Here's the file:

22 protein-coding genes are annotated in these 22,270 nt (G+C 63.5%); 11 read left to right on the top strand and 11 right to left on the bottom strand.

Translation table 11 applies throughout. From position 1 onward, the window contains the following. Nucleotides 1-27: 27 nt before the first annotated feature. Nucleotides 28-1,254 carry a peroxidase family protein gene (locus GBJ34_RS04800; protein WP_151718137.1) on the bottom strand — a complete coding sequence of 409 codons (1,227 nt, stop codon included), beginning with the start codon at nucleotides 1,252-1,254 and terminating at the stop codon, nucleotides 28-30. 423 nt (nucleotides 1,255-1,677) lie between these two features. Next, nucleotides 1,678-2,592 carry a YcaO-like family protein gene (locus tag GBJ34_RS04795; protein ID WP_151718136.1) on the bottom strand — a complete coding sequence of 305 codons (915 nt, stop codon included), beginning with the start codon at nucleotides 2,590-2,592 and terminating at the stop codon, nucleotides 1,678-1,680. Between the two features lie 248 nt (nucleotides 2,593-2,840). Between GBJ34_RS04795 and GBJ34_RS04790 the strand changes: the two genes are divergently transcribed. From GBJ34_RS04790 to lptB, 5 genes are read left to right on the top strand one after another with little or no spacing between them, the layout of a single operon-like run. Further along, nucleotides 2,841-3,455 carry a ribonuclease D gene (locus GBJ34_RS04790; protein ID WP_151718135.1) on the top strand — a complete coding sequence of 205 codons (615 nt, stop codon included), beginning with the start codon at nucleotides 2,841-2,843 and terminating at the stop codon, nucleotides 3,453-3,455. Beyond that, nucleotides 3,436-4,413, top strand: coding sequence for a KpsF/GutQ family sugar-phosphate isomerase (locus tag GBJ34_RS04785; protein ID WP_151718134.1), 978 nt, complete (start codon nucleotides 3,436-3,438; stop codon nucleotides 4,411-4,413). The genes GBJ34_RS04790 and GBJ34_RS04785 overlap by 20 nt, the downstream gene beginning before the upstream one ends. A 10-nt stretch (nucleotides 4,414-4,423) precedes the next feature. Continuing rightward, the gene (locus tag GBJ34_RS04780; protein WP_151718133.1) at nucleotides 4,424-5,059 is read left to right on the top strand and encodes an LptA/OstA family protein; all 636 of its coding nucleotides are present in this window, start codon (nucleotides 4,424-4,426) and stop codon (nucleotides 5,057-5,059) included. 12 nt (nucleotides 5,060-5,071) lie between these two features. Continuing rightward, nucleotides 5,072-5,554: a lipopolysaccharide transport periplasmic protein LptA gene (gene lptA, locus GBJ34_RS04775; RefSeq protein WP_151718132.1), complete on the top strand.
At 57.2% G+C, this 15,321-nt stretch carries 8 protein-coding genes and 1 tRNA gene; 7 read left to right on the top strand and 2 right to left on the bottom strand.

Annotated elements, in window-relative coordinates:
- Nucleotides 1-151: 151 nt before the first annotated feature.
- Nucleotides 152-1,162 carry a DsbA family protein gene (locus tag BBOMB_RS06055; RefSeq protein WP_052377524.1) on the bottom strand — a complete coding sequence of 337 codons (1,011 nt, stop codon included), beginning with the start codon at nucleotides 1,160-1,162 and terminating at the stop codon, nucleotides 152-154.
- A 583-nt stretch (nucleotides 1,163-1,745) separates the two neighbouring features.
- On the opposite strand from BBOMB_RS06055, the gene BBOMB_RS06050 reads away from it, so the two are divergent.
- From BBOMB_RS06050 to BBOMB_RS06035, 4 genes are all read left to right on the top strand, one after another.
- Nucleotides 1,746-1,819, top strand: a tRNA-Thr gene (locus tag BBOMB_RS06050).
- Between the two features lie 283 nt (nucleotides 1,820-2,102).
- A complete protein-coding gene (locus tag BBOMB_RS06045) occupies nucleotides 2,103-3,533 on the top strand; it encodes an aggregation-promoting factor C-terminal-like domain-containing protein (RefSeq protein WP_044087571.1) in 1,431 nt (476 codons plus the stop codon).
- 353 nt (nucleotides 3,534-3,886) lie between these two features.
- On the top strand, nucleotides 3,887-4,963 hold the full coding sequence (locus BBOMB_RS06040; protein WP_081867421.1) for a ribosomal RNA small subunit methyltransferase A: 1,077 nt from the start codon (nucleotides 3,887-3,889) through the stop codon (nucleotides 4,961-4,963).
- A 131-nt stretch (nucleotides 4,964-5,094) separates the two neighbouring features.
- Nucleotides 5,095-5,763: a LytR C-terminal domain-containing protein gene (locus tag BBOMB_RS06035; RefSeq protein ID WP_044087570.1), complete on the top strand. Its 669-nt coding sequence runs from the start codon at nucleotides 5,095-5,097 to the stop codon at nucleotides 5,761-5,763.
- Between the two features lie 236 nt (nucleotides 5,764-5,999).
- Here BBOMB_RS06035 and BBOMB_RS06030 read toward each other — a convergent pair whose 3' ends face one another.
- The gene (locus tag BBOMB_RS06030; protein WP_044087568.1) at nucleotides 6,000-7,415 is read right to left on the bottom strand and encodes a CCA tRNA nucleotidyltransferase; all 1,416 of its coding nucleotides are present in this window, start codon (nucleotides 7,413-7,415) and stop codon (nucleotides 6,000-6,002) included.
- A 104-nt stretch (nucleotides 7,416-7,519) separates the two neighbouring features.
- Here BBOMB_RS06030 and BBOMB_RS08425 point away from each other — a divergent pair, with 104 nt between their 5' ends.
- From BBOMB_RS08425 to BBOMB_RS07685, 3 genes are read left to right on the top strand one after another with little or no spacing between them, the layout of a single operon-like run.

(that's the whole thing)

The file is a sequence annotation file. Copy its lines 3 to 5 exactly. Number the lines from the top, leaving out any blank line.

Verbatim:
At 57.2% G+C, this 15,321-nt stretch carries 8 protein-coding genes and 1 tRNA gene; 7 read left to right on the top strand and 2 right to left on the bottom strand.

Annotated elements, in window-relative coordinates:
- Nucleotides 1-151: 151 nt before the first annotated feature.